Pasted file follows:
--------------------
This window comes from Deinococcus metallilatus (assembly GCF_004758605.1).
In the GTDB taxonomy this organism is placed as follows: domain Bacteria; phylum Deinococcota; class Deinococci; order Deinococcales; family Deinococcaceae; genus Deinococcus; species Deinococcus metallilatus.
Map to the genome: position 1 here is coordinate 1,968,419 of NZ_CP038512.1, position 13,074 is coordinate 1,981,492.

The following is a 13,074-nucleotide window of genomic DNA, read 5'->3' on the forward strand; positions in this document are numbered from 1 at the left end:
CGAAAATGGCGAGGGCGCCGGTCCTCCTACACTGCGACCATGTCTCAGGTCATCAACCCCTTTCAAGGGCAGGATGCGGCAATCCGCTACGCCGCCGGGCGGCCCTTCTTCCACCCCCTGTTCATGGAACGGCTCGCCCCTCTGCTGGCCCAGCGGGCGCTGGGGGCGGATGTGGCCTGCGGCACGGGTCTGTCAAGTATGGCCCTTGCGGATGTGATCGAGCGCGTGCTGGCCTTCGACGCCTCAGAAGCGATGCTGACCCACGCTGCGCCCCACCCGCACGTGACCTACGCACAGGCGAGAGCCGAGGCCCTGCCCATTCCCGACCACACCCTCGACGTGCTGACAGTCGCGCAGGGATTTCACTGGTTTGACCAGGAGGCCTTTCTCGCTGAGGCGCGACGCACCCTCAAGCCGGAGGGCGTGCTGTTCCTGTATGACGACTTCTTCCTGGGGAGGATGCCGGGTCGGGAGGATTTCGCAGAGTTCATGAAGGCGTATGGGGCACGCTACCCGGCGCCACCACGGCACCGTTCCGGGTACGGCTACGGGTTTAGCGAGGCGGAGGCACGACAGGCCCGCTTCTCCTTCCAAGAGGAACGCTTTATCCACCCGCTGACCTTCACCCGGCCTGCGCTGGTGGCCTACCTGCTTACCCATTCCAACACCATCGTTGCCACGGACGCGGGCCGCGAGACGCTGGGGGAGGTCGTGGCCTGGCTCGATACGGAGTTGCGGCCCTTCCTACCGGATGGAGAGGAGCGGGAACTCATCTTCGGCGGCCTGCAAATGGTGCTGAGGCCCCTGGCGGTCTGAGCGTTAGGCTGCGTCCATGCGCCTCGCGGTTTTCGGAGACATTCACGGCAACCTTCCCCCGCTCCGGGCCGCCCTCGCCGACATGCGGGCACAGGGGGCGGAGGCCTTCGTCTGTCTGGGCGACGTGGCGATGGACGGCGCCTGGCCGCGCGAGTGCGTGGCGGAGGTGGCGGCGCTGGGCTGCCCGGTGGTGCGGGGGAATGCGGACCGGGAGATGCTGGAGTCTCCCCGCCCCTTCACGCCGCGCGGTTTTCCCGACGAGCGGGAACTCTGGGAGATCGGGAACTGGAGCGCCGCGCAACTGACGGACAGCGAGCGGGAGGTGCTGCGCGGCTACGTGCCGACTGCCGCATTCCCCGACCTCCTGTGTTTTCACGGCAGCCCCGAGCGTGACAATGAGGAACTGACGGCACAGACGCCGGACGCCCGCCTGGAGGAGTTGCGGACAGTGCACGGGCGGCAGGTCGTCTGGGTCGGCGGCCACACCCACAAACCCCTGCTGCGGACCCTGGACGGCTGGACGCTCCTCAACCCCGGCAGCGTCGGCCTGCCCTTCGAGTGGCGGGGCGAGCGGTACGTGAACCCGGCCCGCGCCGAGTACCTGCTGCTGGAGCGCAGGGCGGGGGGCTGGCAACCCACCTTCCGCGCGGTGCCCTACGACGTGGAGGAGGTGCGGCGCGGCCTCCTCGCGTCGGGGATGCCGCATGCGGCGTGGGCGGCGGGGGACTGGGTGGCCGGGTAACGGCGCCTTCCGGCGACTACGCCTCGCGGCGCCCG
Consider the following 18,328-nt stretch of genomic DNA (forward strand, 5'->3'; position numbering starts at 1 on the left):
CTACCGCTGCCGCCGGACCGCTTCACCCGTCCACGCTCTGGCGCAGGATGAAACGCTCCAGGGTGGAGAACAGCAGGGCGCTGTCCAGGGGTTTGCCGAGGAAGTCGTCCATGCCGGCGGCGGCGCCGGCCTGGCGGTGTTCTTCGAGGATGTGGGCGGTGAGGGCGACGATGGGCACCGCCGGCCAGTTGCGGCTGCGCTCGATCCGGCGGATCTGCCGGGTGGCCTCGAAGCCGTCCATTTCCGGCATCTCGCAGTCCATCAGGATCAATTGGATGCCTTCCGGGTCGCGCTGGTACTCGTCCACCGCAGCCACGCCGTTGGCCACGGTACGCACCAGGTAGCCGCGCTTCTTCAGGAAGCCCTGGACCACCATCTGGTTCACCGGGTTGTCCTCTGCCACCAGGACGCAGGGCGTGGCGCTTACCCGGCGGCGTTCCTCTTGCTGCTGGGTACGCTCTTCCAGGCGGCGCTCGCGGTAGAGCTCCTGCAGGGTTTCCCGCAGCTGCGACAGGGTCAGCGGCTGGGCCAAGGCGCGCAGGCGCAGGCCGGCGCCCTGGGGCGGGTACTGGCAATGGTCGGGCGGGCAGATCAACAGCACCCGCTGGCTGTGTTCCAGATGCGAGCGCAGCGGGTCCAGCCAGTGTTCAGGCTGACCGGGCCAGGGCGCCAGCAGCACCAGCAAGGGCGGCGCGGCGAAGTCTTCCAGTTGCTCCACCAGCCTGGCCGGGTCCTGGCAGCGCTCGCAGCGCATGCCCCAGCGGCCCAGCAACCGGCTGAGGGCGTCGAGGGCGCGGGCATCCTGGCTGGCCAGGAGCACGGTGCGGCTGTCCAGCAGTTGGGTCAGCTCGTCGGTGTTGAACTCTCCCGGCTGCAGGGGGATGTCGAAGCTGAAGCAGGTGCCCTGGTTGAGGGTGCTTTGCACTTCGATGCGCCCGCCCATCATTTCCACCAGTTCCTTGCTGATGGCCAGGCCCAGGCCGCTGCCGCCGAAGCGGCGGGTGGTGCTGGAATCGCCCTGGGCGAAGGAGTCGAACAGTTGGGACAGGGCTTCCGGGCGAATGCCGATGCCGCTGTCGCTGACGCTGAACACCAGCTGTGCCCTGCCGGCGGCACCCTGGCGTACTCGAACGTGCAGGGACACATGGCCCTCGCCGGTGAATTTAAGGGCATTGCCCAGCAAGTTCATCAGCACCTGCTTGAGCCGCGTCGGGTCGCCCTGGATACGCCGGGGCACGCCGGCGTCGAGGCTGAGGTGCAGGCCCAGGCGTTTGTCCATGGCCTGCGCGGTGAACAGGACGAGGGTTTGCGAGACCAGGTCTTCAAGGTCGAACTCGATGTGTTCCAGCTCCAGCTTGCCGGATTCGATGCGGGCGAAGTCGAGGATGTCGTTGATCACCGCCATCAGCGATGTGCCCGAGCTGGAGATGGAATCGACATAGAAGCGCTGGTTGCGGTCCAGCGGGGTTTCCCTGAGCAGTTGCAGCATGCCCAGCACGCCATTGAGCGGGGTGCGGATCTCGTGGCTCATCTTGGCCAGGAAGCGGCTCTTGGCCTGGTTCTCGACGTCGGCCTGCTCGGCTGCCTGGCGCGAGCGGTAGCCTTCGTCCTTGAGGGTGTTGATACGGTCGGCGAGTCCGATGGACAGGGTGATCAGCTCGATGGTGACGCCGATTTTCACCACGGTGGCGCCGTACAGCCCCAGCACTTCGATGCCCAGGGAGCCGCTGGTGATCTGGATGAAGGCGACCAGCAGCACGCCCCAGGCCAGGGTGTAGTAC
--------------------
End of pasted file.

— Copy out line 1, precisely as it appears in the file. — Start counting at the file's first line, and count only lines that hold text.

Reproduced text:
This window comes from Deinococcus metallilatus (assembly GCF_004758605.1).